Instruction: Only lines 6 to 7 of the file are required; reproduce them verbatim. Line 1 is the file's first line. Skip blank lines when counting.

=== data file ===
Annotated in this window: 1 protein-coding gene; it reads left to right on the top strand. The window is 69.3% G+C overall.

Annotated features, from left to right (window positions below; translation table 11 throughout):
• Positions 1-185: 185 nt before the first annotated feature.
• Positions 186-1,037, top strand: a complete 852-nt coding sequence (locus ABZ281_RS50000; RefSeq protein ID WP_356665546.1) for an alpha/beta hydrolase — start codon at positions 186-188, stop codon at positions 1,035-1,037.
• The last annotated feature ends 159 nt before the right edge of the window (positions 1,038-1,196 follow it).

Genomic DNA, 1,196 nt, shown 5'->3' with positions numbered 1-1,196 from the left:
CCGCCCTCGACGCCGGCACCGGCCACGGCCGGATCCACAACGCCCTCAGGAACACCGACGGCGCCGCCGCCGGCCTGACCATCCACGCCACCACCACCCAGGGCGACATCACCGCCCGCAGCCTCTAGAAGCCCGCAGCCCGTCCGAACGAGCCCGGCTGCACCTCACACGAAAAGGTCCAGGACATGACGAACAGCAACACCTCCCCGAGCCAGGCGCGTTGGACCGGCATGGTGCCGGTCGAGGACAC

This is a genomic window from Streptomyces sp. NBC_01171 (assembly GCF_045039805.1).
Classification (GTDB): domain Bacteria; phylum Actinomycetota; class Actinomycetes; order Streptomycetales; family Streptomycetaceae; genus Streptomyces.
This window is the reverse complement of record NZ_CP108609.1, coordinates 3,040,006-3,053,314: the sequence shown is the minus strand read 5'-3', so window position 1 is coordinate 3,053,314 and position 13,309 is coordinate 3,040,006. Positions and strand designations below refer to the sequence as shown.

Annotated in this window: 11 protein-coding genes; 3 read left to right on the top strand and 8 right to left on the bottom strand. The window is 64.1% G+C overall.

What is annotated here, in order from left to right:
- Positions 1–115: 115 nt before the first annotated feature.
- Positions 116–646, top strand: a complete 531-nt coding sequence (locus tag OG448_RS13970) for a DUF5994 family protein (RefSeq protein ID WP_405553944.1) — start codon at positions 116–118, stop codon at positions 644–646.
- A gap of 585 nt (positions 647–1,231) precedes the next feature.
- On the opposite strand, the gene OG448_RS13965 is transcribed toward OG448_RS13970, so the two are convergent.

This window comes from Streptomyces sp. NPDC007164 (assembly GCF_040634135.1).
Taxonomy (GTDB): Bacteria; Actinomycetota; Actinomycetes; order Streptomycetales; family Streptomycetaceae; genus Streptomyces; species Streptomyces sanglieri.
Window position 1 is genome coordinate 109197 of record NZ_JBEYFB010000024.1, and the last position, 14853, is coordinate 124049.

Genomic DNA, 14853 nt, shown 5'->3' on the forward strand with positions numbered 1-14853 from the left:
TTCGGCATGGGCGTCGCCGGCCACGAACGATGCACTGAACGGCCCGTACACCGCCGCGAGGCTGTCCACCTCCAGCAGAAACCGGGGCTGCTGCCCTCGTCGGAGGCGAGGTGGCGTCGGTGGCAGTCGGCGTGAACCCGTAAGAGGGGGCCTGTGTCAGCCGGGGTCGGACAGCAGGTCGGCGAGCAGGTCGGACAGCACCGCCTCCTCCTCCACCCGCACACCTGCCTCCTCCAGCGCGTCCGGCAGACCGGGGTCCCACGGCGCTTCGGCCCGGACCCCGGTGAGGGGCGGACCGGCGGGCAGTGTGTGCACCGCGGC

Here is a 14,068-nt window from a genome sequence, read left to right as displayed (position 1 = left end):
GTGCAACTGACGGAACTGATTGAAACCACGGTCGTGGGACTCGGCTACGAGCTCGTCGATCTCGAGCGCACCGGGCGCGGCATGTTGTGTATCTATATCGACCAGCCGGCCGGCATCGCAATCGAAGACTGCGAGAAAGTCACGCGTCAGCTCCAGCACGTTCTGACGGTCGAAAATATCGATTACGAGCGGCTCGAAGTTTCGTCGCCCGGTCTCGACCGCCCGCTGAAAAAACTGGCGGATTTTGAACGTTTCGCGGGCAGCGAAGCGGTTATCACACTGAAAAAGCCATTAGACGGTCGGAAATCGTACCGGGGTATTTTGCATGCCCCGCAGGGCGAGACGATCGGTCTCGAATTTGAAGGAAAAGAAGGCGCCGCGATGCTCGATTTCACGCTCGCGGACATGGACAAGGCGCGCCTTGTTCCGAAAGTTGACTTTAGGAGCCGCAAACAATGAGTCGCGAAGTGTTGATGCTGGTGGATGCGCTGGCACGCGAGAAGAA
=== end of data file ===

Genomic DNA, 1,196 nt, shown 5'->3' with positions numbered 1-1,196 from the left:
CCGCCCTCGACGCCGGCACCGGCCACGGCCGGATCCACAACGCCCTCAGGAACACCGACGGCGCCGCCGCCGGCCTGACCATCCACGCCACCACCACCCAGGGCGACATCACCGCCCGCAGCCTCTAGAAGCCCGCAGCCCGTCCGAACGAGCCCGGCTGCACCTCACACGAAAAGGTCCAGGACATGACGAACAGCAACACCTCCCCGAGCCAGGCGCGTTGGACCGGCATGGTGCCGGTCGAGGACAC